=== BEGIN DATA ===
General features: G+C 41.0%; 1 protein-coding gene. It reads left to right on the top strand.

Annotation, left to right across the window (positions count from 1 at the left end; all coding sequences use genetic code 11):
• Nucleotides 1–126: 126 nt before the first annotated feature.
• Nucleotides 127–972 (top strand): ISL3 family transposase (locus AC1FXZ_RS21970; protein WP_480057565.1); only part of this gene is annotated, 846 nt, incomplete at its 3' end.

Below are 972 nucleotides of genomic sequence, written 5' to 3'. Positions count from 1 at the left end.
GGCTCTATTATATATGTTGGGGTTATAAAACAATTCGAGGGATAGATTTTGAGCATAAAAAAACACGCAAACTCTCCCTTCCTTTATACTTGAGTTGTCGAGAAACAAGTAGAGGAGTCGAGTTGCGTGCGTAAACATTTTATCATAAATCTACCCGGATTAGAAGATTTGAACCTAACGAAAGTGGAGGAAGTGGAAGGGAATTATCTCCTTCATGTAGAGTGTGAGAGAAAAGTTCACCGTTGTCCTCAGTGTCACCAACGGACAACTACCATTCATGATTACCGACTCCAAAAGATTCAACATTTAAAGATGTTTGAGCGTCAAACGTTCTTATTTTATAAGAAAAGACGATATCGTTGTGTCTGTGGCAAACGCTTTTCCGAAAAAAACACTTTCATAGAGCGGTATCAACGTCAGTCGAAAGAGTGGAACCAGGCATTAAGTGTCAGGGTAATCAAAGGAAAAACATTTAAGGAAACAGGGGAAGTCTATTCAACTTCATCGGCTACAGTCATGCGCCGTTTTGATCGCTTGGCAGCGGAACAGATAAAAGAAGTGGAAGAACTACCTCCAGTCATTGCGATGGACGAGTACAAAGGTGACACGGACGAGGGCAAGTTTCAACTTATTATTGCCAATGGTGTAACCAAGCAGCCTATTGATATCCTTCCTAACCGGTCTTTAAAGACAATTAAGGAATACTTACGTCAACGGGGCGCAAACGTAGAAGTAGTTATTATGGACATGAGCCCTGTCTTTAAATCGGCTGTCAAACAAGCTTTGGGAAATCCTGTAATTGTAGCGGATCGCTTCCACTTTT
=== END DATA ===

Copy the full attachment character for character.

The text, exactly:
General features: G+C 41.0%; 1 protein-coding gene. It reads left to right on the top strand.

Annotation, left to right across the window (positions count from 1 at the left end; all coding sequences use genetic code 11):
• Nucleotides 1–126: 126 nt before the first annotated feature.
• Nucleotides 127–972 (top strand): ISL3 family transposase (locus AC1FXZ_RS21970; protein WP_480057565.1); only part of this gene is annotated, 846 nt, incomplete at its 3' end.

Below are 972 nucleotides of genomic sequence, written 5' to 3'. Positions count from 1 at the left end.
GGCTCTATTATATATGTTGGGGTTATAAAACAATTCGAGGGATAGATTTTGAGCATAAAAAAACACGCAAACTCTCCCTTCCTTTATACTTGAGTTGTCGAGAAACAAGTAGAGGAGTCGAGTTGCGTGCGTAAACATTTTATCATAAATCTACCCGGATTAGAAGATTTGAACCTAACGAAAGTGGAGGAAGTGGAAGGGAATTATCTCCTTCATGTAGAGTGTGAGAGAAAAGTTCACCGTTGTCCTCAGTGTCACCAACGGACAACTACCATTCATGATTACCGACTCCAAAAGATTCAACATTTAAAGATGTTTGAGCGTCAAACGTTCTTATTTTATAAGAAAAGACGATATCGTTGTGTCTGTGGCAAACGCTTTTCCGAAAAAAACACTTTCATAGAGCGGTATCAACGTCAGTCGAAAGAGTGGAACCAGGCATTAAGTGTCAGGGTAATCAAAGGAAAAACATTTAAGGAAACAGGGGAAGTCTATTCAACTTCATCGGCTACAGTCATGCGCCGTTTTGATCGCTTGGCAGCGGAACAGATAAAAGAAGTGGAAGAACTACCTCCAGTCATTGCGATGGACGAGTACAAAGGTGACACGGACGAGGGCAAGTTTCAACTTATTATTGCCAATGGTGTAACCAAGCAGCCTATTGATATCCTTCCTAACCGGTCTTTAAAGACAATTAAGGAATACTTACGTCAACGGGGCGCAAACGTAGAAGTAGTTATTATGGACATGAGCCCTGTCTTTAAATCGGCTGTCAAACAAGCTTTGGGAAATCCTGTAATTGTAGCGGATCGCTTCCACTTTT